By Ray Rivera (NY Times)
May 16, 2012
The Brooklyn district attorney, Charles J. Hynes, on Wednesday defended his record in the face of criticism over his handling of accusations of child sexual abuse in the ultra-Orthodox Jewish community.
In an op-ed article in The Daily News, Mr. Hynes wrote that it was absurd "to suggest that we cover up, downplay or in any way 'give a break' to sex offenders in the Orthodox Jewish community."
Mr. Hynes also had a pointed e-mail exchange with former Mayor Edward I. Koch, who questioned the district attorney's policies in a blog post in The Huffington Post.
Both men were reacting to an article in The New York Times last week that examined Mr. Hynes's record in these cases and his relationships with influential rabbis in Brooklyn's ultra-Orthodox neighborhoods.
The article described how in 2009, Mr. Hynes created a program, Kol Tzedek (Voice of Justice in Hebrew), to combat sexual abuse among ultra-Orthodox Jews, while adopting the highly unusual policy of not publicizing the names of defendants in these cases.
Mr. Hynes said he was protecting the identities of victims, explaining that in insular ultra-Orthodox communities, intimidation of victims and witnesses often occurred.
But legal experts said the policy deepened the secrecy surrounding these cases, making it harder to fight sexual abuse.
The article also said Mr. Hynes had not publicly objected to the position of an ultra-Orthodox advocacy group regarding sexual abuse. The group instructed adherent Jews last year that they must inform a rabbi before reporting such accusations to district attorneys or the police.
In The Daily News, Mr. Hynes said the idea that he "condoned the practice of first seeking a rabbi's advice before an Orthodox Jewish community member reports sexual abuse is a distortion of my record."
He added, "I have never suggested that someone seeking the advice of a rabbi is then relieved of the obligation of reporting sexual abuse to the appropriate authorities."
Mr. Hynes also sent e-mails to Mr. Koch, a fellow Democrat, in response to his article in The Huffington Post. Following are excerpts from their exchange, which Mr. Koch provided to The Times:
Mr. Hynes: "Mayor, I am really disappointed that you didn't ask me to explain my decision to withhold the names of Orthodox Jewish men I have prosecuted over the last three years. The decision was a change of policy and was directly related to our investigations and arrests of many Orthodox Jewish men in Brooklyn over several years. In virtually every case, after the name of the defendant was made public, it was followed by a relentless pursuit by members of the Orthodox Jewish Community for the name of the victim."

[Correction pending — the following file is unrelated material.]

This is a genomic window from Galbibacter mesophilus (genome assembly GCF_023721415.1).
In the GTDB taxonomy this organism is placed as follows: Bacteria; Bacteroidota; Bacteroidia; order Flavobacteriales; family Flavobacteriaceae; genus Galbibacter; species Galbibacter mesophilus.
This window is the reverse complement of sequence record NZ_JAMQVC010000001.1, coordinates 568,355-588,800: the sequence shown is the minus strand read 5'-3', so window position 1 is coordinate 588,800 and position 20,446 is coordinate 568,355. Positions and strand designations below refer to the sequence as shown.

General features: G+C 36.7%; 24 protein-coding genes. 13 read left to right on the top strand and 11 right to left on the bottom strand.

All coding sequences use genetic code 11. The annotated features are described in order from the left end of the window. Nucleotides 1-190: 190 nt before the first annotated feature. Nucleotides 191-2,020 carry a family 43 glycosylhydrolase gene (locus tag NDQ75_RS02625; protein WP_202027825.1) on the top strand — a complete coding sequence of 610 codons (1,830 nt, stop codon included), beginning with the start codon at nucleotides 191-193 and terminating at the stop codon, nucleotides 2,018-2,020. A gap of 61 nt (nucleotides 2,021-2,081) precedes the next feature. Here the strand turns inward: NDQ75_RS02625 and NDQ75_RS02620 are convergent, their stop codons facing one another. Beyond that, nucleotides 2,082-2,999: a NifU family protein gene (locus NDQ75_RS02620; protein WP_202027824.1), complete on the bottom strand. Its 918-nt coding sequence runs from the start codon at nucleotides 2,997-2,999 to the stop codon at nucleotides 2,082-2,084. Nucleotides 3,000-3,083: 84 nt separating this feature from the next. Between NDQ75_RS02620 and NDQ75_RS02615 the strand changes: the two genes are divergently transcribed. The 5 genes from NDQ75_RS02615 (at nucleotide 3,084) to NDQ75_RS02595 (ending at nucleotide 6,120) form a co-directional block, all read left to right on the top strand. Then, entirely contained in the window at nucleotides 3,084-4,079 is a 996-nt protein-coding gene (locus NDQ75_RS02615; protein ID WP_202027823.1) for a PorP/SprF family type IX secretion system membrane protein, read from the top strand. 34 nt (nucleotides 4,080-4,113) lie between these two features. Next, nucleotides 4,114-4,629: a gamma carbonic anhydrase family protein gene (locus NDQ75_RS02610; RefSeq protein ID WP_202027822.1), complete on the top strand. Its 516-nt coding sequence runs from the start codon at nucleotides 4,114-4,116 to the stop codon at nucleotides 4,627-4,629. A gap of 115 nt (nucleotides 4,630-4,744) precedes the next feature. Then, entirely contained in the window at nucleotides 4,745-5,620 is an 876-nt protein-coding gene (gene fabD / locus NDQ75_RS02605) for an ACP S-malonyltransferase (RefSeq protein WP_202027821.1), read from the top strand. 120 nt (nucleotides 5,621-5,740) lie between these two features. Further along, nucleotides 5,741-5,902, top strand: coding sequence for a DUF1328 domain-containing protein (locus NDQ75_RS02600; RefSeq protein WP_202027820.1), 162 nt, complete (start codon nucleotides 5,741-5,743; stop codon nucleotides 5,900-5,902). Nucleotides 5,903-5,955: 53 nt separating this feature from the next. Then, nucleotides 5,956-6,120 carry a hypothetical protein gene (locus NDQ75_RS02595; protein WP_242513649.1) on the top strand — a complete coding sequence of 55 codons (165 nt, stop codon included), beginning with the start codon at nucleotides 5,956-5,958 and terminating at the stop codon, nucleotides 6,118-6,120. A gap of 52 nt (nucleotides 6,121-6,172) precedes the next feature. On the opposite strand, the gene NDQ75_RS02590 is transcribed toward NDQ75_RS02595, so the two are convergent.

Mr. Koch: "Others, myself included, take issue with your position, believing that public disclosure of the identity of the alleged predators, especially those convicted, applies to all similarly situated regardless of their religion. Your fear of disclosure of victim identities would apply to Catholic clergy and the many altar boys who were victims of sexual abuse. Yet you disclosed, as do all district attorneys, the names of the alleged predators in the Catholic clergy. There must be one standard before the law. It is public disclosure of the names of the predators."
Mr. Hynes: "I don't know what else to say, Mayor. Before Kol Tzedek, when we published the names of the defendants, our victims were regularly harassed, and most of our cases fell apart. Since Kol Tzedek and the policy of nondisclosure of defendants' names, dozen of victims have come forward" and "were confident that we were protecting their identity. That is the paramount reason how we have successfully prosecuted most of the 95 Orthodox Jewish cases we've brought over the last three years. With reference to the Catholic priest cases, until recently I was the only D.A. in the state who negotiated a memorandum of understanding with my bishop."
Mr. Hynes added: "I have had no problem identifying an indicted priest because there is no evidence that victims are intimidated. I have made it plain to all members of the clergy that any attempt to obstruct an investigation of sexual abuse will result in prosecution and punishment."
Mr. Koch: "The answer to the problem is, you have to go after those in the Hasidic community who are engaging in the obstruction of justice and intimidating the victims and their families. I believe bringing a single, successful case with a prison term will end the problem."
Sam Roberts contributed reporting.